Health care exchange backlog reduced, but many cases still unresolved
MONTPELIER -- Vermont Health Connect is still straining to resolve requested changes to people's information or health coverage, some dating back almost a year, just weeks before it must begin processing new customers and renewals.
The exchange's Web portal remains offline, and the state and its contractors are processing changes manually, even as hundreds of new requests come in each day.
State officials say they are on track to have the site back up before the next open enrollment period begins on Nov. 15, though they don't have an exact timeline.
But clearing the backlog of change requests, which customers are supposed to be able to do online but never were, is proving a Sisyphean task.
Some cases don't actually require updates. Some had previously been resolved, while others are from people who never bought insurance. But the state and its contractors are undertaking a massive due-diligence effort to make sure that needed changes are being made.
The exchange had a backlog of untouched change requests that Optum, since being hired in June, has worked to eliminate. Optum also helped create a process to elevate cases where a change could impact the customer's access to care.
The backlog reached a high of more than 15,000 in August. Since then, the state and call center contractors have closed out more than 19,000 cases, but the backlog still sits at 3,300.
Hundreds more requests pour in each day, said Lawrence Miller, Chief of Health Care Reform, but the exchange is getting better at resolving them quickly, keeping the backlog from ballooning as it did over the summer.
However, if you combine the 3,300 backlogged change requests with those that the state is still working through, the figure is closer to 13,800.
Roughly 2,000 are for people who started an application online but never purchased insurance. Those people are being contacted to make sure they aren't still trying to obtain coverage.
Miller said he's confident the exchange can work through enough of the 13,800 change requests, plus any more that come in over the next three weeks, so that resources can be focused on renewals and new customers during open enrollment.
Priority is being given to customers with commercial insurance and households with a mix of commercial and Medicaid customers, because Medicaid recipients don't have to re-enroll on Nov. 15. There are 5,800 backlogged or active Medicaid changes, reducing the number that need to be resolved before open enrollment by 42 percent.
In addition to the 13,800 cases being processed, there are an additional 1,900 awaiting a response from the customer as to whether a requested change still needs to be made. Those customers have failed to return multiple calls.
"It's important that people who get calls return that call to let us know that change has been completed, or that they still need our help," Miller said.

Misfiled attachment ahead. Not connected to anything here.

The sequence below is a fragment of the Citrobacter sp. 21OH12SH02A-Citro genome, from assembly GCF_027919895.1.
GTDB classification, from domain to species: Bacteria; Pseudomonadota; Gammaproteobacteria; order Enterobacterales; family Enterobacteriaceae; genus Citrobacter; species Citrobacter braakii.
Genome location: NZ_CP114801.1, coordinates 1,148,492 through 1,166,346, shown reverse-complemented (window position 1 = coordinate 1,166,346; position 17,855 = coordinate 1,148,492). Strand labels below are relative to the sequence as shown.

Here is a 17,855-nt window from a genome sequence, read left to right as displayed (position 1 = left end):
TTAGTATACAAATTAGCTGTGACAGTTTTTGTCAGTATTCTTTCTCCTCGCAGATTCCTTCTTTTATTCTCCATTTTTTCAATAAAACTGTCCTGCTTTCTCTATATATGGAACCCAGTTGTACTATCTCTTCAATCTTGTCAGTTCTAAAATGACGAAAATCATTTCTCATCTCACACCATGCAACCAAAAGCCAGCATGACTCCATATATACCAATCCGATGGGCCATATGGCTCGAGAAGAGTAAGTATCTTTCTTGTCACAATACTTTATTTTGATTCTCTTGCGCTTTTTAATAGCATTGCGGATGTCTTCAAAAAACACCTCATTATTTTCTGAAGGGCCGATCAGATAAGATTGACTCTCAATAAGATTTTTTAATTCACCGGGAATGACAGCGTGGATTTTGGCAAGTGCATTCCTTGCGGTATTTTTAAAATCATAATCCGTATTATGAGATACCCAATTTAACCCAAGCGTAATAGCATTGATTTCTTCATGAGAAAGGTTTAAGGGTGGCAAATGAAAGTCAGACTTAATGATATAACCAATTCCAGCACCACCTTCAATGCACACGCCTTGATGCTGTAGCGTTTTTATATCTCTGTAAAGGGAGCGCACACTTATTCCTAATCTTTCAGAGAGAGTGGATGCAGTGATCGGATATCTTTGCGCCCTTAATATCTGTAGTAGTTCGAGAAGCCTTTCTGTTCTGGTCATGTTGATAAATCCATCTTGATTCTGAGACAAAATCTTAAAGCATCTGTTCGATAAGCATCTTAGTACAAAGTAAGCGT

Cases where the customer hasn't responded are never wiped out of the system, according to Miller, but workers aren't actively trying to close them either.
Every time someone calls the call center it generates a service request, but those requests aren't always closed when the issue is resolved, unless call center workers can confirm the customer no longer has an issue.
Unhappy encounters with the system
Joanne Duhl, 62, of Waitsfield, was surprised to receive a call at 6:40 p.m. on a recent Friday. The caller said he was with Vermont Health Connect and asked for her to confirm personal information.
"The person didn't sound authoritative, or like they were clear on what they were doing," she said.
The call was so bizarre that she thought it might have been a scam to obtain her personal information. She called the state police, who suggested she contact the Attorney General's consumer protection hotline.
The next day she received a mailed notice from Vermont Health Connect asking if she still needed to add people to her policy. The made a little more sense, and Duhl was able to relax.
But she doesn't understand why there was no internal communication between Vermont Health Connect, her insurance company and the call center contractors that rang her on a Friday night.
"They should know the change has been made because I'm paying the premium and I have for months," Duhl said.
There are internal communications between the entities that make and confirm changes, Miller said.
"But that doesn't mean it's very good in all cases," he added.
The workers processing changes receive a case history for the customer, but those are complicated and often involve multiple service requests for the same change.
Canceling an exchange policy is also not a simple matter, as Ed Adrian, 44, of Burlington found out recently. He is transitioning to employer sponsored health care, and called Vermont Health Connect to cancel his policy.
The call center worker he spoke with was polite and helpful, but he was surprised when she told him canceling a policy takes several months.
He was told that he would receive a call back in a few weeks from the "change center." Out of curiosity, Adrian said he asked where the change center is located, and was surprised to hear it is in North Carolina.
State officials confirmed that there are four call centers in four states, in addition to the Burlington center operated by Maximus. Maximus has an additional support center in Illinois, while Optum has call center's in North Carolina, Texas and Florida.
Adrian, a former Burlington city councilor, appeared chagrined by his experience with Vermont Health.
"As someone that wants see government programs work, the process and the system, not the insurance, have been a failure and that's disappointing," he said.
But for many health care advocates, the insurance has been a disappointment as well; some who were enticed in by low premiums have been hit with unexpectedly high out-of-pocket costs.
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